•    Article (There is one at the end of this lesson.  You may want to choose a different article better suited to your participants’ level of knowledge.  It should be written with unfamiliar vocabulary in order to provide a challenge in understanding the message.)
•    Quiz with 10-15 questions and answers (There is one at the end of this lesson, or you can prepare your own based on the article that you choose.)
•    Prizes (optional)

Preparation
•    Read through the article to make sure you are familiar with it.
•    Create your quiz if you are using a different article than the one provided.
•    Divide the group into pairs, and give each pair a marker/pen and a stack of the notecards.
•    Ask someone to be your ‘Distractor’ – the person who will steal ideas from Short-Term Memory

Procedure
Use the following script, or modify to suit your needs:
•    “Brain research shows that the short-term memory is only able to hold seven pieces of information at any one time and that it can only hold each piece of information for about 20 seconds.”
•    “In that 20 seconds, your short-term memory is doing three things:

1.    Trying to understand (“decode”) the message
2.    Dealing with distractions
3.    Learning and transferring the information to long-term memory”

•    “In order to learn new things, you have to overcome challenges in understanding the message and dealing with distractions, and you only have 20 seconds to do it with each piece of information.”
•    “If you don’t learn that information and transfer it to long-term memory in 20 seconds, your brain dumps it and replaces it with something else.”
•    “If more than seven pieces of new information are presented to you at one time, your short-term memory will dump new information even faster as new information replaces ‘old’ information.”
•    “It’s amazing that we ever learn anything, right?”
•    “For teachers, presenters, facilitators and trainers, this is a challenge to how we typically present things we want people to learn.”
•    “If we cover the information too quickly, they won’t get it.”
•    “If we don’t make it simple enough for them to quickly understand it, they won’t get it.”
•    “If they are distracted by fellow students, personal problems, discomfort, irritating habits that the trainer has, etc…, they won’t get it.”
•    “Let’s play a game that will demonstrate how tough this really is.”
•    “I’ve divided you into pairs and given each pair a stack of notecards and a pen/marker.”
•    “In your pairs, select one person to be ‘Short-Term Memory (STM)’ and one person to be ‘Long-Term Memory (LTM).’” (Allow time for them to select roles.)
•    “I’m going to read an article out loud.”
•    “As I read, STM will use the pen/marker and the notecards to write down the most important ideas from the article.”
•    “I won’t tell you what those ideas are.  You have to decide for yourself.”
•    “Once STM has written the idea down, he/she will hand it to LTM.”
•    “LTM will take the idea, read it and place it face-down in front of him/her.”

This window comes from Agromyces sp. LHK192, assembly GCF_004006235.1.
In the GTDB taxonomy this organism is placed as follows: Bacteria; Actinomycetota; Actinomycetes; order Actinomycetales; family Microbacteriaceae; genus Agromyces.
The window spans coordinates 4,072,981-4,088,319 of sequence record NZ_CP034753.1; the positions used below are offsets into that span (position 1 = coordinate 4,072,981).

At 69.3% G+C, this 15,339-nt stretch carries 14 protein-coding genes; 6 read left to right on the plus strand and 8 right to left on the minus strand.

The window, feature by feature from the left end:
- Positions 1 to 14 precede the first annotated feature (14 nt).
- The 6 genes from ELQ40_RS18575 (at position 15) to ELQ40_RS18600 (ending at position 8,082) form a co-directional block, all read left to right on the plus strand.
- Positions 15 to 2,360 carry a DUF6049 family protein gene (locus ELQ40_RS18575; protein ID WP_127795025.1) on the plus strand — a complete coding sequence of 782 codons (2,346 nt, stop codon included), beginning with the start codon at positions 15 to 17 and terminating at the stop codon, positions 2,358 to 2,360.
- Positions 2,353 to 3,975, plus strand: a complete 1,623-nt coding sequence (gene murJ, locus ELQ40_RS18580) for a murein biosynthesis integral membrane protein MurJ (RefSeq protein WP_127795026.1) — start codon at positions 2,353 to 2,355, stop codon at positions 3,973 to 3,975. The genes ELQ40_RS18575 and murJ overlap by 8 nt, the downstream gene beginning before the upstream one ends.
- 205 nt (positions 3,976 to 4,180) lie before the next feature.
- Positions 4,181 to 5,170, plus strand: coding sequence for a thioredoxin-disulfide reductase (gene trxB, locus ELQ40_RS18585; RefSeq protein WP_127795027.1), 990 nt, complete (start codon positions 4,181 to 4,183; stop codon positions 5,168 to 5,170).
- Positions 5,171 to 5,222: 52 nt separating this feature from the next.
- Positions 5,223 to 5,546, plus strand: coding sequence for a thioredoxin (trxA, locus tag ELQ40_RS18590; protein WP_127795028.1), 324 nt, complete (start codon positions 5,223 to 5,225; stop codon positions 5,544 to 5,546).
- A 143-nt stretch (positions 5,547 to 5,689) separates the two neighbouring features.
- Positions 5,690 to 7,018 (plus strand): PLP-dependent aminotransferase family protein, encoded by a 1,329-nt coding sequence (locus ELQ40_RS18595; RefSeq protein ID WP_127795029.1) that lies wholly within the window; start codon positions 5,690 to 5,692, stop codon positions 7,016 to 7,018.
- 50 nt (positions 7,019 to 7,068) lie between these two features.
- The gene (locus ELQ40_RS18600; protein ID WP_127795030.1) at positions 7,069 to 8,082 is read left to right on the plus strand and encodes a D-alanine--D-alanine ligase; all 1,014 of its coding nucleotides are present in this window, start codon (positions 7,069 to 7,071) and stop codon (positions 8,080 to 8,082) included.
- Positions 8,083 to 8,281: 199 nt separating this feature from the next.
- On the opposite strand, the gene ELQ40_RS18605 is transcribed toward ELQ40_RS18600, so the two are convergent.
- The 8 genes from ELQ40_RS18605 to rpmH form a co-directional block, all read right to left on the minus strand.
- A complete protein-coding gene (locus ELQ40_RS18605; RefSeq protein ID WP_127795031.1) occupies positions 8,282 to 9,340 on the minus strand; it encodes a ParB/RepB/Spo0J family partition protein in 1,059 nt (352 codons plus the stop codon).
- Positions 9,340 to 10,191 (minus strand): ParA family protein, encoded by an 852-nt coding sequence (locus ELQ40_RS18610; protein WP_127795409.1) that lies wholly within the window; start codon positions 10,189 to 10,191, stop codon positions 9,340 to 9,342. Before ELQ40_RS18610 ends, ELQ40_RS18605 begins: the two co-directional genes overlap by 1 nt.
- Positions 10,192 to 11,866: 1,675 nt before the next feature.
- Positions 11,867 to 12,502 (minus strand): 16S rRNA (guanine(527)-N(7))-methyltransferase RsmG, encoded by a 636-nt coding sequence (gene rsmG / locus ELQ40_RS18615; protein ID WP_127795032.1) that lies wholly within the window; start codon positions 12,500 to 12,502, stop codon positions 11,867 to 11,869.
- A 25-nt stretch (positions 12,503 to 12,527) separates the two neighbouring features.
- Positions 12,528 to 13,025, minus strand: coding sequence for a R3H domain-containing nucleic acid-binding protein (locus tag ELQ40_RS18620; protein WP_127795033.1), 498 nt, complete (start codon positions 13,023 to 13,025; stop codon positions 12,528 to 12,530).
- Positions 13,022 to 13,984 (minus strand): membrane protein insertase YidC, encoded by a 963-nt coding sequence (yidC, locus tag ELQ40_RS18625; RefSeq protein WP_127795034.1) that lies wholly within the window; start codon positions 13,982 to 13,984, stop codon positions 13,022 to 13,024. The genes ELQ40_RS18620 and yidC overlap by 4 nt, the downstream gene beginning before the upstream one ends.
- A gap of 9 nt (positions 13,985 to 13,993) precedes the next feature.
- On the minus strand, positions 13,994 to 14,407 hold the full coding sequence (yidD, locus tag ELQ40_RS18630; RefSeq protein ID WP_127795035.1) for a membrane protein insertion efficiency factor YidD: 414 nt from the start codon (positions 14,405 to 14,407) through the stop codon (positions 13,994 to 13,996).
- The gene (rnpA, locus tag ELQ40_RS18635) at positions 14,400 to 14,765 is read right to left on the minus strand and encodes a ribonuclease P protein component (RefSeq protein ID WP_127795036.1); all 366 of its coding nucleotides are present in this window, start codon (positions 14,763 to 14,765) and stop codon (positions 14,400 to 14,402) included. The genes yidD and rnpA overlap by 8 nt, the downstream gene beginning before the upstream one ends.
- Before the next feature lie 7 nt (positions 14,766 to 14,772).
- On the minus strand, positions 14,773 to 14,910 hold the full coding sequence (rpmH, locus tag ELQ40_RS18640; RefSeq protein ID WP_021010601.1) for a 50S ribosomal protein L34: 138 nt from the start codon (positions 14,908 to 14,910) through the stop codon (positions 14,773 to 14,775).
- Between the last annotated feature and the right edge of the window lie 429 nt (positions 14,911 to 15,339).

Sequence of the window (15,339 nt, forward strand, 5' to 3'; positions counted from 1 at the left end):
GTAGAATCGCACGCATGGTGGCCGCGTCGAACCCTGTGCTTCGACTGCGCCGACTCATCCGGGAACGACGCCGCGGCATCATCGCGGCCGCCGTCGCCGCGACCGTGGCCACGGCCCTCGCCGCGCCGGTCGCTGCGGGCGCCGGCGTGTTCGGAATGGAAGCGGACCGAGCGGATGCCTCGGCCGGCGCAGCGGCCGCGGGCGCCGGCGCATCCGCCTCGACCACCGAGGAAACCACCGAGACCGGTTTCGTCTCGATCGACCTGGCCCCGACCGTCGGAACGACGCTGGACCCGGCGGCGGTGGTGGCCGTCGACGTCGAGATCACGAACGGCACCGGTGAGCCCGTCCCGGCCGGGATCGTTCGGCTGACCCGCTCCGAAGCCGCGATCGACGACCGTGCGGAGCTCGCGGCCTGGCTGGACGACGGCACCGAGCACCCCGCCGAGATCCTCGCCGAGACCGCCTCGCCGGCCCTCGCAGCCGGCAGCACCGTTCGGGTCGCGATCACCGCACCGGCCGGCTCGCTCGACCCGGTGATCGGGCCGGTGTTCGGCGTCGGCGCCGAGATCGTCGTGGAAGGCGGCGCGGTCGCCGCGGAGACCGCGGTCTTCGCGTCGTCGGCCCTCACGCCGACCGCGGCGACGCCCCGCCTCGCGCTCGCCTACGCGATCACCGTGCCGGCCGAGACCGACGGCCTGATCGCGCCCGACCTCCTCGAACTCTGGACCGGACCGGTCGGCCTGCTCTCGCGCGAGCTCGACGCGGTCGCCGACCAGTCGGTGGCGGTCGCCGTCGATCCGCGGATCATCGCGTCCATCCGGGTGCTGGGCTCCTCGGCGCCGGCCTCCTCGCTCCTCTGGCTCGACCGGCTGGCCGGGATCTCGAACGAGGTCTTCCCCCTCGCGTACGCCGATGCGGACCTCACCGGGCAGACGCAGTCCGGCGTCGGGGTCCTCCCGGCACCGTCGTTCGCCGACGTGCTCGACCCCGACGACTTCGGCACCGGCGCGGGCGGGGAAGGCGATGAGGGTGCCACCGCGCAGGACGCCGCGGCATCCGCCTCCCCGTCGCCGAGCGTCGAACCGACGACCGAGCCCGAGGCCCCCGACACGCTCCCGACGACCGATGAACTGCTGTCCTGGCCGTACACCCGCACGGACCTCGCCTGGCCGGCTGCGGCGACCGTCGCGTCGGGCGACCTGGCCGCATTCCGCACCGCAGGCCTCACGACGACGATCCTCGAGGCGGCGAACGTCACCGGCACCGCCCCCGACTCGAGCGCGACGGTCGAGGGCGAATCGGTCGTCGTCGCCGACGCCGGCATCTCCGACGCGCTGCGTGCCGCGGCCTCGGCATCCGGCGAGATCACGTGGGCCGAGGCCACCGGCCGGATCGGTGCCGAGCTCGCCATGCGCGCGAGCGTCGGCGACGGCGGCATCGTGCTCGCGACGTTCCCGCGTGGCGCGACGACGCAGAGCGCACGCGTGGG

•    “It doesn’t matter how LTM chooses to organize the ideas.  That’s up to him/her.”
•    “When STM writes down an idea, that represents understanding the information (decoding).”
•    “When STM hands the idea to LTM, that represents learning transfer.”
•    “That alone will be challenging, but there’s one additional challenge you will have to deal with.”
•    “I’ve asked ______ to be our ‘Distractor.’”
•    “His/her job is to walk around the room and steal ideas away from STM.”
•    “Distractor can take the idea when it’s being written or when it’s being passed.”
•    “The idea isn’t safe until it is face-down in front of LTM.”
•    “If Distractor tries to steal an idea, you have to give it to him/her – he/she is much too powerful for you!”
•    “If Distractor steals and idea, STM can rewrite it if he/she wants to, or he/she can skip it and move on to the next idea.”
•    “At the end of the game, you will be given a test.”
•    “After I ask each question about the article, LTM will have three chances to find the card that has that information on it.”
•    “STM is not allowed to help.”
•    “It’s possible that LTM won’t even have the answer, since LTM was dependent on STM to write down the correct ideas.”
•    “If LTM picks up the wrong card, he/she should return it face-down to the table.”
•    “If
•    LTM picks up the right card, he/she can put it to the side.  It counts as one point.”
•    “The team with the most points at the end of the test wins.”
•    “What questions do you have?”  (Answer any questions.)
•    “Okay, let’s play!”  (Read the article at a normal pace as the STMs write down the most important parts.  ‘Distractor’ should roam around the pairs stealing ideas when possible but not taking so many that it completely discourages the participants.  When you are done, give the test.  After the test, find out which team has the most points, and award a prize if you wish.  Then, have the participants discuss the following debrief questions in their original groups or in their pairs.  Debrief as a large group.)

Debrief
o    What made that difficult?
o    How was that like the challenge a learner faces when he/she hears new information?
o    What could we do to help more information move successfully between STM and LTM?

Quiz
1)    What do shadow puppet craftsmen typically use to smooth out the puppets? (a glass bottle)
2)    What is the Indonesian term for ‘shadow puppets?’ (wayang kulit)
3)    Less expensive puppets that are sold to children during shows are typically made of what? (cardboard)
4)    The Punakawan is a family of characters in Javanese shadow puppets, and they are often referred to as what?  (clown-servants)
5)    What are three sources for the shadow puppet stories? (the Ramayana, the Mahabharata or the Serat Menak)